Executive Committee Members

AOS 2018 Exectuive Committee Members: Detailed bio's are provided below

Maribeth MurrayISAC International Program Office, Arctic Institute of North America, University of Calgary, Canada

Larry Hinzman, Vice Chancellor for Research, University of Alaska Fairbanks, USA

Volker RacholdInternational Arctic Science Committee, Potsdam, Germany

Barbara Ryan, Secretariat Director of the intergovernmental Group on Earth Observations, Switzerland

Eva KruemmelInuit Circumpolar Council, Canada

Peter Schlosser, Earth Institute, Columbia University, USA

Hajo EickenInternational Arctic Research Center, University of Alaska Fairbanks, USA

Koni Steffen, Swiss Federal Research Institute, Switzerland 

Allen Pope, International Arctic Science Committee

Jan Rene Larsen, Arctic Monitoring and Assessment Program/SAON Secretariat, Norway



 
     
     

Maribeth MurrayISAC International Program Office, Arctic Institute of North America, University of Calgary, Canada

Professor Maribeth Murray is a human ecologist and archaeologist with interests in climate/ecosystem/human interactions. As a member of faculty with the Department of Archaeology at the University of Calgary, Dr. Murray's research is focused on the human dimensions of climate change, and human and marine system dynamics in the Arctic and sub-Arctic. Her work emphasizes the integration of anthropological, climatological, historical, oceanographical, ecological, toxicological datasets to better understand how the Arctic functions as a system with people integral to that system. Her newest research activities include the development of a citizen-science program for marine observing, the development of polar climate change education tools for adults, and the analysis of climate impacts in a rapidly changing north, including the response of the research community to new challenges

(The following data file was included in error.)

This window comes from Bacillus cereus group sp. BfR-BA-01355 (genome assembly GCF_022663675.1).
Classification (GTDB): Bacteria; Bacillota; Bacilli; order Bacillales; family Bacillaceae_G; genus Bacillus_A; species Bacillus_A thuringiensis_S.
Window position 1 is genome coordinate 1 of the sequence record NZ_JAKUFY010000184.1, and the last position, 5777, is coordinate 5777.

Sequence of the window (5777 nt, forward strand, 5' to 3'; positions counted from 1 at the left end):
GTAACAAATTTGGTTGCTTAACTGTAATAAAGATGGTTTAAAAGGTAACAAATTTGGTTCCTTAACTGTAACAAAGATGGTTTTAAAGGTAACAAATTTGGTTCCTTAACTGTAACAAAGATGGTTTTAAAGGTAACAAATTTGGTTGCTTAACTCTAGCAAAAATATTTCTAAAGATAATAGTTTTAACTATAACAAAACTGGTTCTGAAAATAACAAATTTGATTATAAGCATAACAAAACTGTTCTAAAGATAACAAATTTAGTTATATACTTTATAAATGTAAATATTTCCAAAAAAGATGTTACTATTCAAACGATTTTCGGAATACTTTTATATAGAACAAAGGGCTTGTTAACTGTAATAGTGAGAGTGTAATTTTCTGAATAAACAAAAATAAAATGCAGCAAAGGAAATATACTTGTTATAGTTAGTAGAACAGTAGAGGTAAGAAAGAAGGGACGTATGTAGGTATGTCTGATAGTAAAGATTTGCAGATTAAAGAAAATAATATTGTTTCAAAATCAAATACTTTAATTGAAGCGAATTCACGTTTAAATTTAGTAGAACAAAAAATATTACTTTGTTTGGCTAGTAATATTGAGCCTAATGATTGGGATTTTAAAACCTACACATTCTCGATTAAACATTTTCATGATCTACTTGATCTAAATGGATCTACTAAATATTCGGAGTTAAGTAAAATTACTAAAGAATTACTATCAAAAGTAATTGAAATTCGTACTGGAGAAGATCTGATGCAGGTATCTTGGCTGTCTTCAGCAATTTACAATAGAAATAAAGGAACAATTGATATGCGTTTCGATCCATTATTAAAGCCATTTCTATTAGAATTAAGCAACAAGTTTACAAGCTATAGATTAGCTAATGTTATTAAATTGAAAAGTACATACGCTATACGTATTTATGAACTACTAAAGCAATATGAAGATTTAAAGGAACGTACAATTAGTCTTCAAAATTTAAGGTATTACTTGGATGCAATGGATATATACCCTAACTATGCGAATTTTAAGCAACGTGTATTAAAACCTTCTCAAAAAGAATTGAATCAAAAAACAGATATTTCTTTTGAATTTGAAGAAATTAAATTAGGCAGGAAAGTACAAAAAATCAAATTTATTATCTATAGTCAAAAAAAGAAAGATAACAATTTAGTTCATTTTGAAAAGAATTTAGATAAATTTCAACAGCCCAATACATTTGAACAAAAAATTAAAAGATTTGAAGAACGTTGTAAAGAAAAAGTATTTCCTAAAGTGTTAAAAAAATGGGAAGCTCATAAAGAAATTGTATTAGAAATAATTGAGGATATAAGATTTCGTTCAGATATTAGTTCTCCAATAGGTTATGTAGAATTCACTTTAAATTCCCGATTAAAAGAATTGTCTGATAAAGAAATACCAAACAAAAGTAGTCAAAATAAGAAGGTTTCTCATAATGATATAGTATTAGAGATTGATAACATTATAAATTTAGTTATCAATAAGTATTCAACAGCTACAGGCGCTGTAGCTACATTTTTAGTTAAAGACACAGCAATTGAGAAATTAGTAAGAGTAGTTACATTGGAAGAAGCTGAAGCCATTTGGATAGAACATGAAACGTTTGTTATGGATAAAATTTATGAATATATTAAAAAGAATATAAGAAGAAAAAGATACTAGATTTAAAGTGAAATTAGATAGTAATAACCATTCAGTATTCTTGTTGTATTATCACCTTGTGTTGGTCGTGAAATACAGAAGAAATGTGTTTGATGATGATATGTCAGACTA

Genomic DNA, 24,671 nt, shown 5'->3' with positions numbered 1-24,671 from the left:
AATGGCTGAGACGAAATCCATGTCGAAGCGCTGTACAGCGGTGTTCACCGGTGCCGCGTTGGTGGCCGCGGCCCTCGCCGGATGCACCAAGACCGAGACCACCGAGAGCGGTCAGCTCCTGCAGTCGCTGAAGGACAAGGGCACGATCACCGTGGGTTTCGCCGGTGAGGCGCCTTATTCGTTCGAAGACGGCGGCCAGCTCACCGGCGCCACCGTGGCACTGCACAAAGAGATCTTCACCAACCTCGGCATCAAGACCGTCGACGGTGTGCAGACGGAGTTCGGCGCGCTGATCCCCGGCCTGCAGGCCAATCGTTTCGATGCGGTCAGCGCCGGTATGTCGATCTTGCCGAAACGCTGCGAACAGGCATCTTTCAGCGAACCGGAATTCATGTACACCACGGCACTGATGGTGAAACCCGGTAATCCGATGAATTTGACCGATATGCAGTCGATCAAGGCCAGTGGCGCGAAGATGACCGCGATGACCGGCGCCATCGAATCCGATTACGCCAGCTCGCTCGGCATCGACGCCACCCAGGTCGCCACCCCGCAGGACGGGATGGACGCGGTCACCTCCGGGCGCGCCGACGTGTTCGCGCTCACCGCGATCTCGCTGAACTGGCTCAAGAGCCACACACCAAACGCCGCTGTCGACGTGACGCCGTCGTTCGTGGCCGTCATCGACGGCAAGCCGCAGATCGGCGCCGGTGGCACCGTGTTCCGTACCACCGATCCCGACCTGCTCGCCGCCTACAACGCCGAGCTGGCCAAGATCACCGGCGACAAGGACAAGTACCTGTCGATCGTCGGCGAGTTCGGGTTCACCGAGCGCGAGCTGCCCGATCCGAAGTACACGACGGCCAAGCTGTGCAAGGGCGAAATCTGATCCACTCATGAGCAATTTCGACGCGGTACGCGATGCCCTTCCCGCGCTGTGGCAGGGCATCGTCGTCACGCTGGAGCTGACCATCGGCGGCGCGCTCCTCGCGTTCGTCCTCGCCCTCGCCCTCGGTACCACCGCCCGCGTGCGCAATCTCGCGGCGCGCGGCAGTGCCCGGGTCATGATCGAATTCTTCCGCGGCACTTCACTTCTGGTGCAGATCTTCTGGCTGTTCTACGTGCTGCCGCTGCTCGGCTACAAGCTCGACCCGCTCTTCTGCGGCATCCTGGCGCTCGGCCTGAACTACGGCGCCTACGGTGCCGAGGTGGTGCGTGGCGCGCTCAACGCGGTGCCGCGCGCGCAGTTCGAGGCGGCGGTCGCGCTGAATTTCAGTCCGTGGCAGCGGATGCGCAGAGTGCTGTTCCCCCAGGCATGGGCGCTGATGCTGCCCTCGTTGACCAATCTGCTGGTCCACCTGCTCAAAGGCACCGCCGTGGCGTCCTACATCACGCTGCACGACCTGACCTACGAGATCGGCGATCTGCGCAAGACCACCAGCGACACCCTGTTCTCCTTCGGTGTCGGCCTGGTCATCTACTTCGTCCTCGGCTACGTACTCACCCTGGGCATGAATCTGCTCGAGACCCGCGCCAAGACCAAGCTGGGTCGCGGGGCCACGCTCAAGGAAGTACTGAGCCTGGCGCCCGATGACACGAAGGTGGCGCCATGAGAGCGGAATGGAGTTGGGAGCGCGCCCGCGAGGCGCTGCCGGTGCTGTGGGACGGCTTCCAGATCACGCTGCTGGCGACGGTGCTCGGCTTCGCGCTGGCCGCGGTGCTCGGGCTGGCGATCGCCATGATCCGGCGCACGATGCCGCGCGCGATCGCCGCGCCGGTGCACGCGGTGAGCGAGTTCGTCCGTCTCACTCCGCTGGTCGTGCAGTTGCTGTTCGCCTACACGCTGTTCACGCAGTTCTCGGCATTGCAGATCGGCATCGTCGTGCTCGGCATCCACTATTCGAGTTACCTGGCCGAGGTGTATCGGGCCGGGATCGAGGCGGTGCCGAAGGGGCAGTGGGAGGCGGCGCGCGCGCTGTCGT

Larry Hinzman, Vice Chancellor for Research, University of Alaska Fairbanks, USA

Professor Larry Hinzman is Vice Chancellor for Research and Professor of Civil and Environmental Engineering at the University of Alaska Fairbanks. Hinzman served as the Director of the UAF International Arctic Research Center from 2007 to 2015 before stepping into his role as Vice Chancellor for Research. Dr. Hinzman’s primary research interests involve permafrost hydrology.  He has conducted hydrological and meteorological field studies in the Alaskan Arctic continuously for over 35 years while frequently collaborating on complementary research in the Russian and Canadian Arctic.  His research efforts have involved characterizing and quantifying hydrological processes and their inter-dependence with climate and ecosystem dynamics.  He has served as a member of the U.S. Polar Research Board and now serves as an Ex-Officio member of that board.  Hinzman is the US delegate and vice-president of the International Arctic Science Committee and vice-chair of SAON (Sustaining Arctic Observations Network).  He is strongly committed to facilitating national and international partnerships to advance our understanding of the arctic system.

 

 

 

Volker RacholdInternational Arctic Science Committee, Potsdam, Germany

Professor Volker Rachold is the Head of the German Arctic Office, which serves as an information and cooperation platform between German stakeholders from science, politics and industry. Dr Rachold's functions include managing the dialogue between German Arctic players, supporting the federal ministries interested in Arctic matters, coordinating Germany´s scientific input to the Arctic Council and planning and implementing national and international Arctic-related events and projects. Before moving to the German Arctic Office in 2017, he served as the Executive Secretary of the International Arctic Science Committee (IASC) since 2006. Dr. Rachold graduated as a geochemist from Göttingen University, where he also obtained his Ph.D. in 1994. Since then he worked with the Alfred Wegener Institute for Polar and Marine Research. His research focused on land-ocean interactions in the Siberian Arctic and he led several land- and ship-based Russian-German expeditions. He is author and editor of numerous scientific papers and serves as a reviewer for scientific journals and funding agencies.